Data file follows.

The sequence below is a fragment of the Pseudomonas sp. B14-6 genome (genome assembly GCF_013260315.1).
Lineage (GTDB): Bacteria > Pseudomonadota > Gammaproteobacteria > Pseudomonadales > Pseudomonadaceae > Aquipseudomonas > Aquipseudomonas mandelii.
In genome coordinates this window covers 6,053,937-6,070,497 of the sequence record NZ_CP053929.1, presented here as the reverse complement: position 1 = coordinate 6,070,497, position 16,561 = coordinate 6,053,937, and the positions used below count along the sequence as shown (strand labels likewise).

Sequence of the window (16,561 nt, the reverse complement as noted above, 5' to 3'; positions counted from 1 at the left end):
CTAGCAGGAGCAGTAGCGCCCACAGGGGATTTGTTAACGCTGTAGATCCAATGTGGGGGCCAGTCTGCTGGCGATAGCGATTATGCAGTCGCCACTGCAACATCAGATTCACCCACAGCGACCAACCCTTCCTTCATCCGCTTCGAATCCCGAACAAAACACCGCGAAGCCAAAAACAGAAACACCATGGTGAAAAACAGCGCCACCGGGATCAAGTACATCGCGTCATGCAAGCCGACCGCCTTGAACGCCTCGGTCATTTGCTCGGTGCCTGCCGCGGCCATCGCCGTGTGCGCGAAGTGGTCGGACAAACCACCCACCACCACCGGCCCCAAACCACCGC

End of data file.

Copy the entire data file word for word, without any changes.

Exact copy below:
The sequence below is a fragment of the Pseudomonas sp. B14-6 genome (genome assembly GCF_013260315.1).
Lineage (GTDB): Bacteria > Pseudomonadota > Gammaproteobacteria > Pseudomonadales > Pseudomonadaceae > Aquipseudomonas > Aquipseudomonas mandelii.
In genome coordinates this window covers 6,053,937-6,070,497 of the sequence record NZ_CP053929.1, presented here as the reverse complement: position 1 = coordinate 6,070,497, position 16,561 = coordinate 6,053,937, and the positions used below count along the sequence as shown (strand labels likewise).

Sequence of the window (16,561 nt, the reverse complement as noted above, 5' to 3'; positions counted from 1 at the left end):
CTAGCAGGAGCAGTAGCGCCCACAGGGGATTTGTTAACGCTGTAGATCCAATGTGGGGGCCAGTCTGCTGGCGATAGCGATTATGCAGTCGCCACTGCAACATCAGATTCACCCACAGCGACCAACCCTTCCTTCATCCGCTTCGAATCCCGAACAAAACACCGCGAAGCCAAAAACAGAAACACCATGGTGAAAAACAGCGCCACCGGGATCAAGTACATCGCGTCATGCAAGCCGACCGCCTTGAACGCCTCGGTCATTTGCTCGGTGCCTGCCGCGGCCATCGCCGTGTGCGCGAAGTGGTCGGACAAACCACCCACCACCACCGGCCCCAAACCACCGC